30. I was mobbed by my sisters and brother. One told lies and the others believed them and thought I should be told to straighten up. Had a friend who stayed with me during this conversation was glad to see them go. Will never be the same

    Comment by Bethany — March 21, 2021 @ 2:59 PM

  31. i can relate, i felt like i was being attacked by a bunch of piranhas. it involved my whole family turning on me. i had two new daughter in laws, they turned my sons, then my husband joined them, and then my mother and her husband. one son told me he told the bunch of them he didn’t want to hear anything else about me. i think he finally gave in to pressure and fear of his wife to keep peace. so now im not allowed to see their three children, they wont speak or respond to anything. they projected evil motives on everything i said or did. that might have been part of the problem , that i dec9ided i was better off saying nothing, to just stay safe. that was also turned on me. i refused to discuss what others had said or done with anyone but that person. since they were having mom bashing sessions , they would bring up what i supposedly said or did to so and so. I was getting support from counselor and alanon but it almost did me in. i did work on core trauma issues at a week long workshop. it helped but it had really wore me down. after two years of it, i was told i had to have major surgery , my neck had basically degenerated so bad it was compressing my spinal cord and they had to take my hip bone out and rebuild it. a nine hour surgery with two weeks in a rehabilatation center. i left there in a wheel chair, barely able to walk with a cane. that was two years ago and i am still struggling to walk. i am no where near the active person i was. one son text me during surgery, and has since come around occasionally . before all this i took care of all these people, elderly parents, sick husband, addict son , and helped when my other sons twins where born for three months, Then they all turned and cut me off. I think i was saving everyone else and i needed to save myself. i grieve the loss daily, but i can’t do anything but try to take care of me now. it is brutal to go through this mobbing. i can relate to dr. amens. i ended up taking my husband to one of his clinics and they were very helpful, even if he wont follow through on someof their suggestions, it sure expained a lot to me.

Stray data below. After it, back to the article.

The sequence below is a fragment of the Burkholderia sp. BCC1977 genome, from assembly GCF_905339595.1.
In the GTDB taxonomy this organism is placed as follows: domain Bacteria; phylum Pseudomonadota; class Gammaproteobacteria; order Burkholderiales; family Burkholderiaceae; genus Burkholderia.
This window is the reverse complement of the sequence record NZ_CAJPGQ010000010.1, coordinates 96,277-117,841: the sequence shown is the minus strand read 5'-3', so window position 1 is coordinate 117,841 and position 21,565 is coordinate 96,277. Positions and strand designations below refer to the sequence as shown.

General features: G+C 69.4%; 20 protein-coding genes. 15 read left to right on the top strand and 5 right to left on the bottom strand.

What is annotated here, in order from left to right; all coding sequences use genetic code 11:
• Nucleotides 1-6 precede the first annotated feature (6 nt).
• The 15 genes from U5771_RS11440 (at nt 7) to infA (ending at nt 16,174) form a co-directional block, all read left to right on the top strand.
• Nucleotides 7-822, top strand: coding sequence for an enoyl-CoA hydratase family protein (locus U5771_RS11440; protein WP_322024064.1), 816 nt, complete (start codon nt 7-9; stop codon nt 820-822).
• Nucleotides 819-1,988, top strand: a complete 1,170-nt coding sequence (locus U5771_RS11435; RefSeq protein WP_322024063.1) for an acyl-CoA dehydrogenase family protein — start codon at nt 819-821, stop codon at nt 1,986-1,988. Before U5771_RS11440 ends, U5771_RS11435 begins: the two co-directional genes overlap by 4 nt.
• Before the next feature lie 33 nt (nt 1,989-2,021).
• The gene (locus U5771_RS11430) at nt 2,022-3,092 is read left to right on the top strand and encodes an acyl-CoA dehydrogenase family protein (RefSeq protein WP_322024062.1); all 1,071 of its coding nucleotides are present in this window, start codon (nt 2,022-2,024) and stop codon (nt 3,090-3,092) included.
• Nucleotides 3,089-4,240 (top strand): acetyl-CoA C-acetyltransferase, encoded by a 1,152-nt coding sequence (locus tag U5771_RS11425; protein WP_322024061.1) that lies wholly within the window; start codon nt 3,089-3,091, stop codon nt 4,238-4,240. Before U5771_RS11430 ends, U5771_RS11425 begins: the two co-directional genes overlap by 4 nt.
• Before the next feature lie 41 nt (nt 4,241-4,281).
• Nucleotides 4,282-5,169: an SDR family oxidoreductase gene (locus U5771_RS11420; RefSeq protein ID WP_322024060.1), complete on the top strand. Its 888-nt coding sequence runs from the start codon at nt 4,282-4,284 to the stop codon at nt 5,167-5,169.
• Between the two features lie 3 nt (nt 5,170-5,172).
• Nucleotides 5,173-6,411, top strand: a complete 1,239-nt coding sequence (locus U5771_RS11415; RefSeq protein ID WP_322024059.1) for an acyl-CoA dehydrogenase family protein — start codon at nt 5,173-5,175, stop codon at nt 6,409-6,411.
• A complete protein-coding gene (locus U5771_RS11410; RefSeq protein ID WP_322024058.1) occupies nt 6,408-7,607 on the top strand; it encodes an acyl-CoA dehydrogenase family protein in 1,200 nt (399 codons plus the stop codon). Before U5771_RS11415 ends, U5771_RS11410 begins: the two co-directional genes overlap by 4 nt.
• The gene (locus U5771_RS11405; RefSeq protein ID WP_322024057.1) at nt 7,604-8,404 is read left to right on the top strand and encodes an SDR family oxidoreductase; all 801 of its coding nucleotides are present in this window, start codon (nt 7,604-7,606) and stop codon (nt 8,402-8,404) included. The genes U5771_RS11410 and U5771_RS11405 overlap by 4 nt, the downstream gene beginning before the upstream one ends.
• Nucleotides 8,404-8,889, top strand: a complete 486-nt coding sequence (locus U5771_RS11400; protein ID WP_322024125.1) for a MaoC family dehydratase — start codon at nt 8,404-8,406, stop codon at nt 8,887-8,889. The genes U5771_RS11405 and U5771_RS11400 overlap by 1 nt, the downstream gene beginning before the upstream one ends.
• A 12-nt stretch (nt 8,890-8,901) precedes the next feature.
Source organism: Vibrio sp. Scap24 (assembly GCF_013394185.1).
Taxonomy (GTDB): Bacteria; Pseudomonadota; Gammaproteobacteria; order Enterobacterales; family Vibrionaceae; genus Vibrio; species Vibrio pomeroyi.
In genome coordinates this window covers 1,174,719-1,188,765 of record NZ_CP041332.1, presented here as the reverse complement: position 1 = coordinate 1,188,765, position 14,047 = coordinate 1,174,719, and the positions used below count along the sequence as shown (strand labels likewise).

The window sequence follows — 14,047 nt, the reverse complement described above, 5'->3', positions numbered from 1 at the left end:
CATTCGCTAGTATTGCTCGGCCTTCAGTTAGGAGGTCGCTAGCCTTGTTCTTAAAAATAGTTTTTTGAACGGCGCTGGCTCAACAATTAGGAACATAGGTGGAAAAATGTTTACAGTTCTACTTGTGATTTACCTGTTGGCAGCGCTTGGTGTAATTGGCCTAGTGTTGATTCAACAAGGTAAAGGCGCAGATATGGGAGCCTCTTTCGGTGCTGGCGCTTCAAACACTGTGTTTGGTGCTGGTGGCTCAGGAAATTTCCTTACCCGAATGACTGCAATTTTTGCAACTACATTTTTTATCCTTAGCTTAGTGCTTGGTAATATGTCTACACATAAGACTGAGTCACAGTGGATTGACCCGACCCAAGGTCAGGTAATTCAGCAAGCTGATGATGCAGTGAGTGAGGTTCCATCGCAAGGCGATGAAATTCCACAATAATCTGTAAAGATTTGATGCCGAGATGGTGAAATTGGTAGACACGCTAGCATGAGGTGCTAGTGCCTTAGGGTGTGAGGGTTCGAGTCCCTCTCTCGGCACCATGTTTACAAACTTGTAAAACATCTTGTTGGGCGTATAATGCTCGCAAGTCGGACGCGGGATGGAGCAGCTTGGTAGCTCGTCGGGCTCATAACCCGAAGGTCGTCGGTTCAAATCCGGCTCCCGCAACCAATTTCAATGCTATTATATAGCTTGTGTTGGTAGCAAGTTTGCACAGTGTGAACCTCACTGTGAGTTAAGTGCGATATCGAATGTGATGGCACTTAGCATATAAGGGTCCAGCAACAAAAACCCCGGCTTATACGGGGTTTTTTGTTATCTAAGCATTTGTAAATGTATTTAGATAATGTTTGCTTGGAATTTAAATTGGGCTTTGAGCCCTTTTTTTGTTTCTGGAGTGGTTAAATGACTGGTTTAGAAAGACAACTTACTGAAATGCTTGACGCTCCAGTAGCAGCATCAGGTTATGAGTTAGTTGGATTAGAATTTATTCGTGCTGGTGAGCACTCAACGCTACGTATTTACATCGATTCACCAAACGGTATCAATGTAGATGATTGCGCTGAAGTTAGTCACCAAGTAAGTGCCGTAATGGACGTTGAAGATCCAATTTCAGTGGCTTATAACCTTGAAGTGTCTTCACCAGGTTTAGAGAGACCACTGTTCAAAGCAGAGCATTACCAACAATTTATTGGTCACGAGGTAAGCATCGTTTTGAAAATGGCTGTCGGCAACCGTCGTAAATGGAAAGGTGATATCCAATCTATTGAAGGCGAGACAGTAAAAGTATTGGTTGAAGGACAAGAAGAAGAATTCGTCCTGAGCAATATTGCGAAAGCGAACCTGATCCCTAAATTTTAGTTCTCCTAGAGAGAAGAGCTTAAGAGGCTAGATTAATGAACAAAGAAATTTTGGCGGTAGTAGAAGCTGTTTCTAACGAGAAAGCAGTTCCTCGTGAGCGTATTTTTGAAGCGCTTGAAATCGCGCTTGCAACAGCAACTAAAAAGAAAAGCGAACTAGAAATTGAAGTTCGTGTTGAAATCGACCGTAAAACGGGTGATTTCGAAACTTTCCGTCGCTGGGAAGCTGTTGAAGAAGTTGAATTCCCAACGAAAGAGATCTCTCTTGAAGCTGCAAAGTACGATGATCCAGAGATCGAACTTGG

Comment by shar kay — March 22, 2021 @ 11:00 AM

  32. As a Native woman I have been attacked , mobbed several times . I’m sorry I do not want to leave my name . I find I’m reluctant to join any group because of being mobbed so much . This includes Native groups . I live my life in seclusion .

    Comment by Anonymous — March 25, 2021 @ 9:17 AM

  33. Dr Amen, I met you at NGB in 2012 just before I retired from the Army. You were one of my PBS hero’s then as you still are now. I met BG Sutton when she was the leader at the Center of Excellence and I was working across the street. We met again, years later, at Omega Institute at a women veterans seminar. Like you both, I have experienced mobbing and know how devastating it is. Thanks to resilience and a strong desire to help my fellow military and veterans I’m now working as a mental health therapist and am so, so grateful you are both out there continuing to leading the way. Thank you so much for speaking about this issue and for providing a name for it. It’s huge!!! …in our military and our country. I routinely send clients to the Amen Clinic and so excited to have Lori running for office. If there is anything I can do to help either of you. Please email me. I God Bless you both as you continue to do good work. You are both awesome Americans gems. Respectfully, Elaine

    Comment by Elaine Gullotta — March 29, 2021 @ 1:38 PM